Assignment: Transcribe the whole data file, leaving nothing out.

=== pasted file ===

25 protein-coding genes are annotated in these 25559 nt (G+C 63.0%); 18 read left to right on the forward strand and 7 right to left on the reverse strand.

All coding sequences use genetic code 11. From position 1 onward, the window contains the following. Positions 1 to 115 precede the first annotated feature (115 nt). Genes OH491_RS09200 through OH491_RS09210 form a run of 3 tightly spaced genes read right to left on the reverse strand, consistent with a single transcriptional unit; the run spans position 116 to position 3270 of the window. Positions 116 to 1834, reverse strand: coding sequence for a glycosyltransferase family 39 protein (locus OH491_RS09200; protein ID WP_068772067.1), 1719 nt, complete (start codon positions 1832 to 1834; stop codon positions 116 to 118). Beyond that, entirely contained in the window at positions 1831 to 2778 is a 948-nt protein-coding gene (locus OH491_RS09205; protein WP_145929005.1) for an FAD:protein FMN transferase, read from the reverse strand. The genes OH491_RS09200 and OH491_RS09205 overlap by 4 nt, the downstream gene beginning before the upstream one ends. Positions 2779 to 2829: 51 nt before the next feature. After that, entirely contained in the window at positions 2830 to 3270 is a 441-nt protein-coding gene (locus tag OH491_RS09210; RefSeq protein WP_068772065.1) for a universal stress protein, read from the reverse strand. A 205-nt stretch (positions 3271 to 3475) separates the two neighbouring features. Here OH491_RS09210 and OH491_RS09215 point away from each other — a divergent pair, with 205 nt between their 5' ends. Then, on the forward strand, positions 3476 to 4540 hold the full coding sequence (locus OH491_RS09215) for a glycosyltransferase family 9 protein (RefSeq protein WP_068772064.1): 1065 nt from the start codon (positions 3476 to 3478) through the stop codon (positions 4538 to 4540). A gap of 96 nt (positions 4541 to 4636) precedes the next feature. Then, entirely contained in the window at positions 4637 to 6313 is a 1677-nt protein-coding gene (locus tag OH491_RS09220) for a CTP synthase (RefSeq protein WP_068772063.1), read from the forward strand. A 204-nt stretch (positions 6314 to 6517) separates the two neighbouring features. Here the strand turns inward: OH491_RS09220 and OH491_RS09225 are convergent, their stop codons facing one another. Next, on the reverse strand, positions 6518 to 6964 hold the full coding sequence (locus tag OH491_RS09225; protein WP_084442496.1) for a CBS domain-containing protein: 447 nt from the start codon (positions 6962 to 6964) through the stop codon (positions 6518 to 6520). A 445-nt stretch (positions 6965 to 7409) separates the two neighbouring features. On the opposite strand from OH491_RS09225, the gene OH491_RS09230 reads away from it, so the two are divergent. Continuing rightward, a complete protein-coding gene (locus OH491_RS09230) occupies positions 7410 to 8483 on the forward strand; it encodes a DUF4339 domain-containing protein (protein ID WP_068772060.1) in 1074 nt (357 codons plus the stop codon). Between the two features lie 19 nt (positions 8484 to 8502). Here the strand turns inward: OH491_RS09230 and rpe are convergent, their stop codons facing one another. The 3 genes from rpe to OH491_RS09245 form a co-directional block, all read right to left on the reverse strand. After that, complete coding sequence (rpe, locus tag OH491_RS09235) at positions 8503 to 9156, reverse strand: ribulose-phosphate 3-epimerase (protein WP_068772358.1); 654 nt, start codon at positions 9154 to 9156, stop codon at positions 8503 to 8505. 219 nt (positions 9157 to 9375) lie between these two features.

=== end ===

25 protein-coding genes are annotated in these 25559 nt (G+C 63.0%); 18 read left to right on the forward strand and 7 right to left on the reverse strand.

All coding sequences use genetic code 11. From position 1 onward, the window contains the following. Positions 1 to 115 precede the first annotated feature (115 nt). Genes OH491_RS09200 through OH491_RS09210 form a run of 3 tightly spaced genes read right to left on the reverse strand, consistent with a single transcriptional unit; the run spans position 116 to position 3270 of the window. Positions 116 to 1834, reverse strand: coding sequence for a glycosyltransferase family 39 protein (locus OH491_RS09200; protein ID WP_068772067.1), 1719 nt, complete (start codon positions 1832 to 1834; stop codon positions 116 to 118). Beyond that, entirely contained in the window at positions 1831 to 2778 is a 948-nt protein-coding gene (locus OH491_RS09205; protein WP_145929005.1) for an FAD:protein FMN transferase, read from the reverse strand. The genes OH491_RS09200 and OH491_RS09205 overlap by 4 nt, the downstream gene beginning before the upstream one ends. Positions 2779 to 2829: 51 nt before the next feature. After that, entirely contained in the window at positions 2830 to 3270 is a 441-nt protein-coding gene (locus tag OH491_RS09210; RefSeq protein WP_068772065.1) for a universal stress protein, read from the reverse strand. A 205-nt stretch (positions 3271 to 3475) separates the two neighbouring features. Here OH491_RS09210 and OH491_RS09215 point away from each other — a divergent pair, with 205 nt between their 5' ends. Then, on the forward strand, positions 3476 to 4540 hold the full coding sequence (locus OH491_RS09215) for a glycosyltransferase family 9 protein (RefSeq protein WP_068772064.1): 1065 nt from the start codon (positions 3476 to 3478) through the stop codon (positions 4538 to 4540). A gap of 96 nt (positions 4541 to 4636) precedes the next feature. Then, entirely contained in the window at positions 4637 to 6313 is a 1677-nt protein-coding gene (locus tag OH491_RS09220) for a CTP synthase (RefSeq protein WP_068772063.1), read from the forward strand. A 204-nt stretch (positions 6314 to 6517) separates the two neighbouring features. Here the strand turns inward: OH491_RS09220 and OH491_RS09225 are convergent, their stop codons facing one another. Next, on the reverse strand, positions 6518 to 6964 hold the full coding sequence (locus tag OH491_RS09225; protein WP_084442496.1) for a CBS domain-containing protein: 447 nt from the start codon (positions 6962 to 6964) through the stop codon (positions 6518 to 6520). A 445-nt stretch (positions 6965 to 7409) separates the two neighbouring features. On the opposite strand from OH491_RS09225, the gene OH491_RS09230 reads away from it, so the two are divergent. Continuing rightward, a complete protein-coding gene (locus OH491_RS09230) occupies positions 7410 to 8483 on the forward strand; it encodes a DUF4339 domain-containing protein (protein ID WP_068772060.1) in 1074 nt (357 codons plus the stop codon). Between the two features lie 19 nt (positions 8484 to 8502). Here the strand turns inward: OH491_RS09230 and rpe are convergent, their stop codons facing one another. The 3 genes from rpe to OH491_RS09245 form a co-directional block, all read right to left on the reverse strand. After that, complete coding sequence (rpe, locus tag OH491_RS09235) at positions 8503 to 9156, reverse strand: ribulose-phosphate 3-epimerase (protein WP_068772358.1); 654 nt, start codon at positions 9154 to 9156, stop codon at positions 8503 to 8505. 219 nt (positions 9157 to 9375) lie between these two features.